Craic and pints: My life as U.S barman in Cork city

UCC student DAN JOHNSON is an American who has been working part-time in a Cork city bar. He reveals the culture clashes he has had to learn on the job — and the importance of pouring the perfect stout!
Craic and pints: My life as U.S barman in Cork city
Dan Johnson, an American who has been working part-time in a Cork city bar.

MY name is Dan Johnson. I’m 24 years old. I’m at UCC doing a Master’s Degree in Creative Writing, and, for the last few months, I might have been the one pouring your pints.

The other thing is, I’m a Yank from suburban New Jersey.

I enjoy my job, but being a ‘foreigner’ behind a bar in Cork meant there were a lot of things to learn.

At the start, I felt like I was playing on an uneven pitch. I was in a new and uncomfortable position, matched up with The Corkonian’, a creature who, many might suggest, finds their natural habitat in the buzz and banter of the pub.

The silent order with the nod of the head, the clunk of the glass or the flick of the thumb, the slag thrown down the bar at a fellow regular, the rhythm of the sup: all part of an atmosphere, a cultural code that Patrick Kavanagh called “the wink and elbow language of delight”.

Being an American behind an Irish bar counter is a lot of fun, usually. But I have it easy in a way. I don’t stick out. Pale skin, fair hair, and a ginger beard. Add a couple of “likes” or “boys” to the end of my sentences and a lot of people don’t think twice.

But every once in a while, though, someone sniffs it out. Canadian? Nope. American? Got it, New Jersey. Ehhhhh, Tony Soprano! Guilty as charged.

I often have to play the apologist for American politics, attempting to unravel Trumpism, doing my best to defend America’s better nature while condemning the current state of affairs.

I’ve learned, though, to respond with a can-you-believe-what’s-going-on-over-there roll of the eyes and an ‘I haven’t an iota, boy’. Most people are happy to leave it there and tell me their tales of their own excursions stateside.

Of course, there were missteps when I was getting started. The time a fella asked for Captain and MiWadi Orange and my American ears could only hear him asking for Captain and “My-Watty,” like a baby asking for its bottle. I thought he was taking the p***.

Or the countless times where the music and the customer’s pure Cork accent made the call for Murphy’s or Coors utterly inscrutable.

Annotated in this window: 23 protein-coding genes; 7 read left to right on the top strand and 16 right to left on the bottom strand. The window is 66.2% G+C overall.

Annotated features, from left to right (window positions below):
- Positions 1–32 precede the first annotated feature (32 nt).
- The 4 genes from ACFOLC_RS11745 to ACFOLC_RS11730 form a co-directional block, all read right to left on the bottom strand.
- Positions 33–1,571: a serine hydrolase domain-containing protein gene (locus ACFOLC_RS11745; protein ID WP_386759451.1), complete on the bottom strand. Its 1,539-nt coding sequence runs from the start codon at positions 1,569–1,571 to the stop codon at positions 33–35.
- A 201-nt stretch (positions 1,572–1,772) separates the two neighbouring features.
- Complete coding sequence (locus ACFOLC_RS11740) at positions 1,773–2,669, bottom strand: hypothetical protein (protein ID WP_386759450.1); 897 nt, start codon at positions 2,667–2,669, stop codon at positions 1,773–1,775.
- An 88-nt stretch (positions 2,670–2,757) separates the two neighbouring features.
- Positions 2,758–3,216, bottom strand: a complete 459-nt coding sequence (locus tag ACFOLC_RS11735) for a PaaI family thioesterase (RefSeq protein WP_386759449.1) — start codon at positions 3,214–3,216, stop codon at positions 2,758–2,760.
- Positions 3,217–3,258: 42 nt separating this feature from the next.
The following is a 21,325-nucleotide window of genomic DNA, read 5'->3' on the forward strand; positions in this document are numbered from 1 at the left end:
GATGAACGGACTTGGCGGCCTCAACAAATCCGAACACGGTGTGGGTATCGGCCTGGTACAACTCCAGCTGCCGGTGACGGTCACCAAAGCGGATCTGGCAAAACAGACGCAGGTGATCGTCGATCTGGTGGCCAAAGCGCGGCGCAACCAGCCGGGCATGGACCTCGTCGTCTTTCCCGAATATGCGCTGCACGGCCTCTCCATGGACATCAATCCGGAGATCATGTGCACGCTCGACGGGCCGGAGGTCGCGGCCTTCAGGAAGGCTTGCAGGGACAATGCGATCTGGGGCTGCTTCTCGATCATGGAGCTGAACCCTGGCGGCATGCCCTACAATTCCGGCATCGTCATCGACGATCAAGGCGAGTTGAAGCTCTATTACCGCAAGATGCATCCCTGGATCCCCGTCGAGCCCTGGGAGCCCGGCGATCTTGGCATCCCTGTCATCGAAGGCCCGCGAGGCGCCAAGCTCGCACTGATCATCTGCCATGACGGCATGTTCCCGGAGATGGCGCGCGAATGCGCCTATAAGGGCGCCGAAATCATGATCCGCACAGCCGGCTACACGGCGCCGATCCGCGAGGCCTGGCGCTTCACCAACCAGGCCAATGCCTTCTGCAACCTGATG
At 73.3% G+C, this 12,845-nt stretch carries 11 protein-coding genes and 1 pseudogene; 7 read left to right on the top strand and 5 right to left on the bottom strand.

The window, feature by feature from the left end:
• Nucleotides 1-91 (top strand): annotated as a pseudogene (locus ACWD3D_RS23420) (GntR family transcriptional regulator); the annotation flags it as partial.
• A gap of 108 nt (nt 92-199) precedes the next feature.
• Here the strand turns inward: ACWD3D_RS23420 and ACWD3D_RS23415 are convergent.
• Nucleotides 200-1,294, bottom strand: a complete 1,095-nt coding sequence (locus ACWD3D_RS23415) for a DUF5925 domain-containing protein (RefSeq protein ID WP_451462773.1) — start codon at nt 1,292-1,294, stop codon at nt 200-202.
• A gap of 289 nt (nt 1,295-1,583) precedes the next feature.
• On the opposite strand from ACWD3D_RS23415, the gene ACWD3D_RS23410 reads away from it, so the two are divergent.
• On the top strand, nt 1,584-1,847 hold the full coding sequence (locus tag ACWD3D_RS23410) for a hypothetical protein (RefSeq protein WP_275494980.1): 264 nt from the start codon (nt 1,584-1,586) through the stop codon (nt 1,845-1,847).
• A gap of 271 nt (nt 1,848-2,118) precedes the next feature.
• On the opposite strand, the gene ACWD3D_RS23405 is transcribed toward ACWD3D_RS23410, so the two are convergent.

I still remember the first pint of the stout I poured. Beamish. I was nearly shaking. Glass at 45 degrees. Aim for the logo.

There’s something about pouring stout in Ireland. You can feel the full weight of the trust the customer puts in you. The patient, yet hawkish wait for the pint to settle.

Pulling a bad pint of stout in an Irish pub is like being a bad house guest. How dare you wrong me in my own gaff — that kind of thing.

Then there’s the question of how much head is too much head. Murphy’s pours high, Guinness sits somewhere in the middle, and Beamish could be all over the place.

Lads, we could be here all day...

But there’s something else I want to talk about. Like the rest of the world, Ireland is changing. We are living in a globalized society, and I’m a living, breathing example of that.

I’ve heard Corkonians tout the City as the Real Capital, perhaps a jab at Dublin’s evolution as a gentrified uber-tourist hub. Yet they’re right when they assert Cork as the paragon of Irish life, and my pub is a beautiful microcosm of just that.

It is a wonderfully cosmopolitan and egalitarian establishment. On any given day you will see Irish, Americans, Nigerians, Japanese, Koreans, Brazilians, French, Spanish, Mexicans, Australians and more on a couch, stool — or even behind the bar.

Let’s consider the nature of the Irish pub. It’s undeniable that it sits at the heart of Traditional Irish Society.

So many pubs around the country are eager to advertise themselves as “traditional”, offering traditional music or traditional food. I think, though, that what is intrinsic to this buzzword is an attitude, a feeling. It’s hospitality and craic.

There is, unfortunately, a strain of culture, not only in Ireland but in the world at large, that sees the value in tradition as being ethnically monochromatic or homogenous. I’d like to enthusiastically dismiss that line of thought.

My favourite part of my job is serving, and working with, people of all sorts, whether they’re from Ballincollig or Brazil.

As an Irish American, the part of Irish culture that I’m most proud of is the spirit of humanity. The Roger Casements, the Daniel O’Connells, these are the models of Irishness that I most value.

As newcomers are welcomed into Irish society, Irish culture becomes the richer and more vibrant for it, and the pub will always be the one of the places where that social integration is nurtured and affirmed.

What is important and valuable in the tradition of the Irish pub is hospitality, warmth and genuine craic, and I am here to assure you that it does not matter whether the person on the stool next to ou or behind the counter serving you your drink is from Coburg Street, Clonakilty or even Kerry.

It is a beautiful, joyous thing to sup pints of Beamish with someone from São Paulo, to sing karaoke with a group from Brittany. And, dare I say it: it’s daycent craic ordering a pint off some fella from Jersey.

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